But what about the kids?
Katie seems very head-strong and Darby Camp is a good actress with a bright future in the business. However, she doesn’t seem that bummed out that her father is dead. She’s seen saying ‘I miss you’ when she’s watching old videos of her father but the person who seems to be the most affected by the dad’s death is Teddy.
Katie catches him and his friends stealing a car for some reason and I believe that there’s some mention of mocking their dad’s memory and there’s a plaque of him in the hallway so I though he was a police officer but then Teddy mentions that his father died whilst trying to save someone from a fire so was he a fireman? Whatever he was, he has a motto which is ‘A Pierce always sees things through’ or something like that. I honestly should remember it because this phrase is mentioned about 500 times but, in my defense, it was Christmas Day and I had almost eaten myself into unconsciousness.
Earlier in the film, Teddy catches Katie filming a video to Santa and he makes fun of her but stops himself from saying that Santa doesn’t exist and I thought it was because he doesn’t want to ruin her Christmas spirit. That’s when Christmas changes, when we’re told that Santa doesn’t exist.
Just as a side note, I don’t have kids but if I did, I wouldn’t tell them that Santa exists. Because that’s a lie. It’s bizarre. I work in retail and all through December, mothers have been taking their kids around whilst they’ve been shopping for presents and threatening their own kids that Santa won’t bring them any presents if they’re not good… whilst they’re shopping for presents. I know kids are dumb, but this is ridiculous.
Now that I’m thinking about it, I don’t ever remember believing in Santa. My mum would try and get me hyped about Santa, but I don’t remember being that excited about him. My mum will probably read this and remind of times that I can’t remember where I believed in Santa. Mum, before you charge into my room with your Christmas war stories, If I can’t remember it, it didn’t happen.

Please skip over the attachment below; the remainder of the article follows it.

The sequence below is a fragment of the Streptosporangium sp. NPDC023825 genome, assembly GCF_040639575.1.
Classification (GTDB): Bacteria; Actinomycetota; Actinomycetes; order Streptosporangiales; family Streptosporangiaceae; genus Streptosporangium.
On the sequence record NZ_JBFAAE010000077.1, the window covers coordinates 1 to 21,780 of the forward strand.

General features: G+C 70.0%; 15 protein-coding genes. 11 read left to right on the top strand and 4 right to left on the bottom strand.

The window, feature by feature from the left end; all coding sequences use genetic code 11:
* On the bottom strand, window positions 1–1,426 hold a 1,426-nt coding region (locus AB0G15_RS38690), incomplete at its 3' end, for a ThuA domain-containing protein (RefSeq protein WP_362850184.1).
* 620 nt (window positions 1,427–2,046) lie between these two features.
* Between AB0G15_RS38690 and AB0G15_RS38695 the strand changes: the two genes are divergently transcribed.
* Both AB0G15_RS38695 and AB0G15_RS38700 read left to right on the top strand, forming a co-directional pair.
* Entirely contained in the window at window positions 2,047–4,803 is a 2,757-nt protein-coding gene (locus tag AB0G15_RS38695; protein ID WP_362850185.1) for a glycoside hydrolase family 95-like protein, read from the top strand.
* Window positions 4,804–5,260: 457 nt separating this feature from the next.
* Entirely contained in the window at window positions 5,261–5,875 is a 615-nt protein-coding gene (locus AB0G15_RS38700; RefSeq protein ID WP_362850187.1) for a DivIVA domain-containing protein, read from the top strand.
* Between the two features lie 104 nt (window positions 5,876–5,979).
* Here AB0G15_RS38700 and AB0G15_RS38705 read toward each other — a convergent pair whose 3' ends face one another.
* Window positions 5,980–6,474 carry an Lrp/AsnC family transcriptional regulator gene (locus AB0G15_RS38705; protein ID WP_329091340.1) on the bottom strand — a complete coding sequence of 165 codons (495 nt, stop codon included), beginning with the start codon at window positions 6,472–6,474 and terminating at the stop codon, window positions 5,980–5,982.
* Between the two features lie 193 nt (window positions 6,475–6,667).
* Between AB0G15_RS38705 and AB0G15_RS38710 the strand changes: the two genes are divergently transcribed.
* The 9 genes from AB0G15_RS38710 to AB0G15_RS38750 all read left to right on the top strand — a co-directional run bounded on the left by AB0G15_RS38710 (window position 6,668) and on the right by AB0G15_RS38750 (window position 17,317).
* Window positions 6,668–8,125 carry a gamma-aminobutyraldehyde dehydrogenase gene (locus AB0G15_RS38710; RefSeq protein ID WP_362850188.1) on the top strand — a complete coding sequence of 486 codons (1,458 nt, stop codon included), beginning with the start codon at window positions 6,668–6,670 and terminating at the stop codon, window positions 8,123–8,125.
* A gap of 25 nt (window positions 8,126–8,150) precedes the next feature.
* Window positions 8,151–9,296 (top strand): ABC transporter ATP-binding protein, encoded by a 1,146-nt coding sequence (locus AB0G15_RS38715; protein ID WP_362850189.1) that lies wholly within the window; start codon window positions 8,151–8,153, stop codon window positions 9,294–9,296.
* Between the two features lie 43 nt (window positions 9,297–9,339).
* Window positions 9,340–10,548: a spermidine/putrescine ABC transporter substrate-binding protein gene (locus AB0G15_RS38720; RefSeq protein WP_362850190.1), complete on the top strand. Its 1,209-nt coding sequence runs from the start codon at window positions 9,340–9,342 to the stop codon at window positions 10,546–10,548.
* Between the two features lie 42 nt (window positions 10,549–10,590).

Where was I? Oh, yeah.
When Katie crawls into Santa’s sack (not how it sounds), she finds all the letters and videos that are sent to Santa along with a letter that’s written by Teddy. He asks Santa to bring his father back to life so he can tell his dad something but Katie doesn’t finish the letter. One might think that finding out something like that would be important but at the end, as a gift for helping him out, Santa tells Teddy that he can’t bring people back from the dead but he can help with fulfilling Teddy’s wish. Inside the box is a shiny, gold bauble and when Teddy hangs it on the tree, he sees his father’s reflection and he finally gets to say to his father what he’s always wanted to say and I’ll be buggered if I can remember what it was. I referenced to the aforementioned ‘food coma’ comment above. If you really want to know, if it’s really that important, then you can watch it on Netflix. Did I mention it’s on Netflix? Well, it is.
That fact also means that I have no box office results to tell you of which just leaves what I think of it. I really don’t like the whole ‘show the dad in the credits and enjoy the sight because he’ll be dead by the time the actual film starts’ because it really doesn’t help the audience with the whole ‘giving a shit’ thing. You can make the opening credits as long as you like it’s still not going to make me care about the fact you’re going to kill off an important aspect of the main character’s lives just because ‘plot’.
It’s not even really because of the plot, you could have done this film with both the parents alive because even the mother is only in the beginning and then at the end. What was the point?
My overall feeling is that it’s a nice little Christmas film but it would have had more of an impact if it had a little more to do with family… you know… with an alive father.
That’s it now for 2019, another decade down the pan with a whole new decade to look forward to. I personally think it’s going to be pretty good. Time will tell, of course but it’s always wise to be optimistic. I’ve got plans, as I’m sure you all do to.
That’s me, see you in 2020.
Happy New Year!